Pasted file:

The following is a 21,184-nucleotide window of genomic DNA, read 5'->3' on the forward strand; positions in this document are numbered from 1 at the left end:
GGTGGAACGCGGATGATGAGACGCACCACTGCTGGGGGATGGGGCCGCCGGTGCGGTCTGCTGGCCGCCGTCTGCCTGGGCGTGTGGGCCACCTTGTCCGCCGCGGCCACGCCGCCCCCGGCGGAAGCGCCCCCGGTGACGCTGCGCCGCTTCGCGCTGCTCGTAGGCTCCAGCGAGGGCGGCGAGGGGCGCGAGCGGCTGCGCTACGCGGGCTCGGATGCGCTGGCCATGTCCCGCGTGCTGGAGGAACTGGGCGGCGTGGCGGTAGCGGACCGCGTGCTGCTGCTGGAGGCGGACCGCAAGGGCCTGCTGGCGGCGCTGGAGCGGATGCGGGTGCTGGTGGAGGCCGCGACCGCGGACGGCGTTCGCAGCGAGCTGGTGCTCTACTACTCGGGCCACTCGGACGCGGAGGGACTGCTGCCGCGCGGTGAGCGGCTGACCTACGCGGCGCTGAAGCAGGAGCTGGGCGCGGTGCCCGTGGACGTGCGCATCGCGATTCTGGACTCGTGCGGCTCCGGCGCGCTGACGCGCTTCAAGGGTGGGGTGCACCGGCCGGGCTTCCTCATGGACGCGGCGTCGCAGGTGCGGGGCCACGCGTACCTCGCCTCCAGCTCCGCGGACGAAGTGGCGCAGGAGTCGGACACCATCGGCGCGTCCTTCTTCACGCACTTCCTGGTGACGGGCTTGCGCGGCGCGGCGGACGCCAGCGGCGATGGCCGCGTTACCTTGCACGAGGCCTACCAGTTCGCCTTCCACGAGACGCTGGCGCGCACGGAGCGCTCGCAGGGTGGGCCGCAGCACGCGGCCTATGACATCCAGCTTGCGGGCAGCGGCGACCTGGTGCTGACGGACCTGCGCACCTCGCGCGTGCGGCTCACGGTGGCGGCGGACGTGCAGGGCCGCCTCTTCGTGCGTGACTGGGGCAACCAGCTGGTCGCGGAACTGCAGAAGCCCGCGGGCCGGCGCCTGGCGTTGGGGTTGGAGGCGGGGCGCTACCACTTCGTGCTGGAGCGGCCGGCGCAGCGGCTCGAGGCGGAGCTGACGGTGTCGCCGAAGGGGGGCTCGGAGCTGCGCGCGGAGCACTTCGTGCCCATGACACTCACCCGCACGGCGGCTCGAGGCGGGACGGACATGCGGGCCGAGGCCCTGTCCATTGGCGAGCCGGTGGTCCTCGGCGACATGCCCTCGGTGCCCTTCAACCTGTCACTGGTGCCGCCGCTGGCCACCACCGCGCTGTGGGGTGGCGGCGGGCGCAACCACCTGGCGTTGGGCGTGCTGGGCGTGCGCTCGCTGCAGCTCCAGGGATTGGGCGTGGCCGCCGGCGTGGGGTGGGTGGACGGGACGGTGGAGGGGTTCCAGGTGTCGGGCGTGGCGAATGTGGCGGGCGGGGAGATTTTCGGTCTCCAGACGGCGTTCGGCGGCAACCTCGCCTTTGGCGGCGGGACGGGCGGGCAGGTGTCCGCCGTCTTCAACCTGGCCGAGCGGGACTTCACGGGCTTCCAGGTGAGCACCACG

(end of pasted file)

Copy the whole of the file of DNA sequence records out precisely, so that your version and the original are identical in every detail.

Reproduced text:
The following is a 21,184-nucleotide window of genomic DNA, read 5'->3' on the forward strand; positions in this document are numbered from 1 at the left end:
GGTGGAACGCGGATGATGAGACGCACCACTGCTGGGGGATGGGGCCGCCGGTGCGGTCTGCTGGCCGCCGTCTGCCTGGGCGTGTGGGCCACCTTGTCCGCCGCGGCCACGCCGCCCCCGGCGGAAGCGCCCCCGGTGACGCTGCGCCGCTTCGCGCTGCTCGTAGGCTCCAGCGAGGGCGGCGAGGGGCGCGAGCGGCTGCGCTACGCGGGCTCGGATGCGCTGGCCATGTCCCGCGTGCTGGAGGAACTGGGCGGCGTGGCGGTAGCGGACCGCGTGCTGCTGCTGGAGGCGGACCGCAAGGGCCTGCTGGCGGCGCTGGAGCGGATGCGGGTGCTGGTGGAGGCCGCGACCGCGGACGGCGTTCGCAGCGAGCTGGTGCTCTACTACTCGGGCCACTCGGACGCGGAGGGACTGCTGCCGCGCGGTGAGCGGCTGACCTACGCGGCGCTGAAGCAGGAGCTGGGCGCGGTGCCCGTGGACGTGCGCATCGCGATTCTGGACTCGTGCGGCTCCGGCGCGCTGACGCGCTTCAAGGGTGGGGTGCACCGGCCGGGCTTCCTCATGGACGCGGCGTCGCAGGTGCGGGGCCACGCGTACCTCGCCTCCAGCTCCGCGGACGAAGTGGCGCAGGAGTCGGACACCATCGGCGCGTCCTTCTTCACGCACTTCCTGGTGACGGGCTTGCGCGGCGCGGCGGACGCCAGCGGCGATGGCCGCGTTACCTTGCACGAGGCCTACCAGTTCGCCTTCCACGAGACGCTGGCGCGCACGGAGCGCTCGCAGGGTGGGCCGCAGCACGCGGCCTATGACATCCAGCTTGCGGGCAGCGGCGACCTGGTGCTGACGGACCTGCGCACCTCGCGCGTGCGGCTCACGGTGGCGGCGGACGTGCAGGGCCGCCTCTTCGTGCGTGACTGGGGCAACCAGCTGGTCGCGGAACTGCAGAAGCCCGCGGGCCGGCGCCTGGCGTTGGGGTTGGAGGCGGGGCGCTACCACTTCGTGCTGGAGCGGCCGGCGCAGCGGCTCGAGGCGGAGCTGACGGTGTCGCCGAAGGGGGGCTCGGAGCTGCGCGCGGAGCACTTCGTGCCCATGACACTCACCCGCACGGCGGCTCGAGGCGGGACGGACATGCGGGCCGAGGCCCTGTCCATTGGCGAGCCGGTGGTCCTCGGCGACATGCCCTCGGTGCCCTTCAACCTGTCACTGGTGCCGCCGCTGGCCACCACCGCGCTGTGGGGTGGCGGCGGGCGCAACCACCTGGCGTTGGGCGTGCTGGGCGTGCGCTCGCTGCAGCTCCAGGGATTGGGCGTGGCCGCCGGCGTGGGGTGGGTGGACGGGACGGTGGAGGGGTTCCAGGTGTCGGGCGTGGCGAATGTGGCGGGCGGGGAGATTTTCGGTCTCCAGACGGCGTTCGGCGGCAACCTCGCCTTTGGCGGCGGGACGGGCGGGCAGGTGTCCGCCGTCTTCAACCTGGCCGAGCGGGACTTCACGGGCTTCCAGGTGAGCACCACG